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Myth / People with schizophrenia are not able to make decisions about their own treatment.
Fact / Most people with schizophrenia are both able and eager to participate in decision-making about their treatment. During the onset of the illness or during periods of relapse, people may have some difficulty with decision-making. A person’s ability to make these decisions may change during the cause of the illness. Research shows that patient and family involvement improves outcomes and increases the likelihood of the patient adhering to his or her treatment plan.
     People with schizophrenia and their families also have an important role to play in planning (and some delivering) treatment services, as well as in training mental health professionals. This kind of "consumer" input results in demonstrable improvements in professional attitudes and in treatment outcomes.

What Is Reintegration and Why Is It So Important? / Rehabilitation improves quality of life for people with schizophrenia and reduces relapse and rehospitalization rates. The goal of rehabilitation is to reintegrate the ill individual into life in the community.
     Several types of services are needed. After a psychotic episode, an individual may need to relearn basic social and life skills. This training is often provided by Clubhouse or day hospital programs. Supported housing is essential; often the only affordable housing former mental patients can find is in sub-standard inner-city hotels and boarding houses. As well, landlords are often reluctant to rent to former mental patients.
     Vocational rehabilitation and job placement give the person meaningful, productive activities and increase self esteem. Enabling people with schizophrenia to work also reduces welfare costs. Recreational opportunities are another need. Peer support groups provide socialization, emotional support, and give people an opportunity to learn coping strategies that have worked for others. Supportive counselling can help the person accept the fact of his or her illness and deal with the losses it entails.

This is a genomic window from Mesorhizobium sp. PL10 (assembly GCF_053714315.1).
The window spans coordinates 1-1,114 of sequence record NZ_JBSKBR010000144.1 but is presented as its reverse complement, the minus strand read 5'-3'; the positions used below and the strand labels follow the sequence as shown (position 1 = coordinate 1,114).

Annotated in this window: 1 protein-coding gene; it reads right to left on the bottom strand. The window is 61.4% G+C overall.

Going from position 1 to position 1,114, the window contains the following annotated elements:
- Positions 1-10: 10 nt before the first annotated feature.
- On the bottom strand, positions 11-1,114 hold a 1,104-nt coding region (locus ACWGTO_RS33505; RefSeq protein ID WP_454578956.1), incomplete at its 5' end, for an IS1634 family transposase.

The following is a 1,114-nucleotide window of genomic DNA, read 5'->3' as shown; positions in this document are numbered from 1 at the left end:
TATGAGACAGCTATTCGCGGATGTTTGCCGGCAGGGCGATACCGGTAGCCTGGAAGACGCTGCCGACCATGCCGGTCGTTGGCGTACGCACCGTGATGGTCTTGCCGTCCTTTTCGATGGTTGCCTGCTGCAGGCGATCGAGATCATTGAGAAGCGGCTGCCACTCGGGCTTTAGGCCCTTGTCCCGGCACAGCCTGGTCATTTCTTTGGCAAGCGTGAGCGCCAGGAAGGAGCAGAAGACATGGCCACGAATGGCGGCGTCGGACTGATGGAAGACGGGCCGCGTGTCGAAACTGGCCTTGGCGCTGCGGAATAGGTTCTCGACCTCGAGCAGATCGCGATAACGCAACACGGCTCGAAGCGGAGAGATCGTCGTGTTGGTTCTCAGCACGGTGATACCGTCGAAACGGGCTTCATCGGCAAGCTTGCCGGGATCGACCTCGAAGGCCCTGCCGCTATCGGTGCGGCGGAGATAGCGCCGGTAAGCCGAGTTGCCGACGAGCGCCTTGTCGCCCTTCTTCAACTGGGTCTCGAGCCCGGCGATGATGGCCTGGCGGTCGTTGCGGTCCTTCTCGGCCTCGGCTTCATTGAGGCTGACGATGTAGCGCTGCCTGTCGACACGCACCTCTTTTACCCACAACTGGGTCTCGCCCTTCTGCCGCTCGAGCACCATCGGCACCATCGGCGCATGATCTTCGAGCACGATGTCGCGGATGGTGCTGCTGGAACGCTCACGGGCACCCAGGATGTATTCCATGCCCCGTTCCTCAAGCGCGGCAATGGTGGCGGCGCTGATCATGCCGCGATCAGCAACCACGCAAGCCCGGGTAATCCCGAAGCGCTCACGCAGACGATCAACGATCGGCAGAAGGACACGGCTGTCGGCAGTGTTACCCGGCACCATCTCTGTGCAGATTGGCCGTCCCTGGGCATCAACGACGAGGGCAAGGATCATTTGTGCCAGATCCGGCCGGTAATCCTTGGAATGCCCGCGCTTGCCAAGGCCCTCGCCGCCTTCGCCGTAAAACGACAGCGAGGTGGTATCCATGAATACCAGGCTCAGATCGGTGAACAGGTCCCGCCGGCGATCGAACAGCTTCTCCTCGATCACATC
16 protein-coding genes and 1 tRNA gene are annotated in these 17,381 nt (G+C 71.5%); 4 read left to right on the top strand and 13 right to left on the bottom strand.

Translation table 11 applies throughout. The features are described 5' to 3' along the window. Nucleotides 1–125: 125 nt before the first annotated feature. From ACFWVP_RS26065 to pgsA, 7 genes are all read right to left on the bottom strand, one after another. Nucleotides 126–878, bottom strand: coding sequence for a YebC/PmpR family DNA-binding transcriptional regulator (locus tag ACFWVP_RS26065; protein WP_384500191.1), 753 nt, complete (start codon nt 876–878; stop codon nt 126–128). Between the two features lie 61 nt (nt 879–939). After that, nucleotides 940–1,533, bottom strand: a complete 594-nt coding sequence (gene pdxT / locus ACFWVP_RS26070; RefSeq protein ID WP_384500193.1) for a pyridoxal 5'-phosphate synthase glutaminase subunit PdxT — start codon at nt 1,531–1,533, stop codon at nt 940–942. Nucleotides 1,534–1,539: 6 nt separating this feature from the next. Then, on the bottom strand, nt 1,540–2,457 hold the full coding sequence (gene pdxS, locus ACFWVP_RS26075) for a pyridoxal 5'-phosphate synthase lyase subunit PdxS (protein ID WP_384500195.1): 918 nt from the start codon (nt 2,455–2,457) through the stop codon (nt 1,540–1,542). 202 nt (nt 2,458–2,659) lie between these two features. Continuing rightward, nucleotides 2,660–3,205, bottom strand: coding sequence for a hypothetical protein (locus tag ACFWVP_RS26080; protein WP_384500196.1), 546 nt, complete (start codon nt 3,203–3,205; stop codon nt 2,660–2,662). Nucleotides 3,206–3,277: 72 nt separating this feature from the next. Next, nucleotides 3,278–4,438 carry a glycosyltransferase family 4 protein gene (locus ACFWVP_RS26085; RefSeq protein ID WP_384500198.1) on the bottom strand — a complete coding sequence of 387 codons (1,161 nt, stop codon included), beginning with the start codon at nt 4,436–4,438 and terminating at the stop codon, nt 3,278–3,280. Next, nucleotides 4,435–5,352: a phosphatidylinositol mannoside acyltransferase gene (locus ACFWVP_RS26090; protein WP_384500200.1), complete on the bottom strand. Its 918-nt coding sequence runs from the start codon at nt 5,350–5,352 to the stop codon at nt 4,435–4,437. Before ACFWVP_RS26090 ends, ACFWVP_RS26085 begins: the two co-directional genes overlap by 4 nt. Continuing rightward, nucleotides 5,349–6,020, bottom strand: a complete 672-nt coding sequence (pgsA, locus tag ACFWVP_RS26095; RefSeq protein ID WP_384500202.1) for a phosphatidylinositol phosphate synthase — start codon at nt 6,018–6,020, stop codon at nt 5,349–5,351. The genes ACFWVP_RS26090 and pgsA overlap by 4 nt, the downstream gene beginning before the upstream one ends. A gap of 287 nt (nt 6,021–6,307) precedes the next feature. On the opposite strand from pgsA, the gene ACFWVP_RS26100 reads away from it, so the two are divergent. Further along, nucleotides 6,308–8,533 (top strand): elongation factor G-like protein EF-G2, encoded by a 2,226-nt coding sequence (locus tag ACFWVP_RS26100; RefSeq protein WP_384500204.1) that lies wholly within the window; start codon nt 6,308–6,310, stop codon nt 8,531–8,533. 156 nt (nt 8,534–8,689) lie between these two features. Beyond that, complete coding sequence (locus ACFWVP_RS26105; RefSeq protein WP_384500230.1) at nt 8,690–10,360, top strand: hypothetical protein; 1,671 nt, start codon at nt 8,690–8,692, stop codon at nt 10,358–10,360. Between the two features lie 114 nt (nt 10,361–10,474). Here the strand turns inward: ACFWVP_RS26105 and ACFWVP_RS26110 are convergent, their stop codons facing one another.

People with schizophrenia often have trouble locating the services they need. Typically different services are provided by different agencies, each with its own rules and bureaucracy. Accessing services requires knowledge, perseverance, and planning. Even making and keeping an appointment may be difficult for a person with low motivation and impaired organizational skills. Ironically, healthier individuals are the ones who are most able to access services, while the severely afflicted are most likely to fall between the cracks, especially if they lack family support.
     Case management, in which one professional is responsible for advocating for the patient and coordinating needed services, is one successful model for providing rehabilitation. Another approach makes use of a team of mental health professionals from different disciplines to provide services. The team approach allows for maximum communication among the patient’s caregivers and provides long-term continuity of care. Unfortunately, neither of these models is widely used in most countries.

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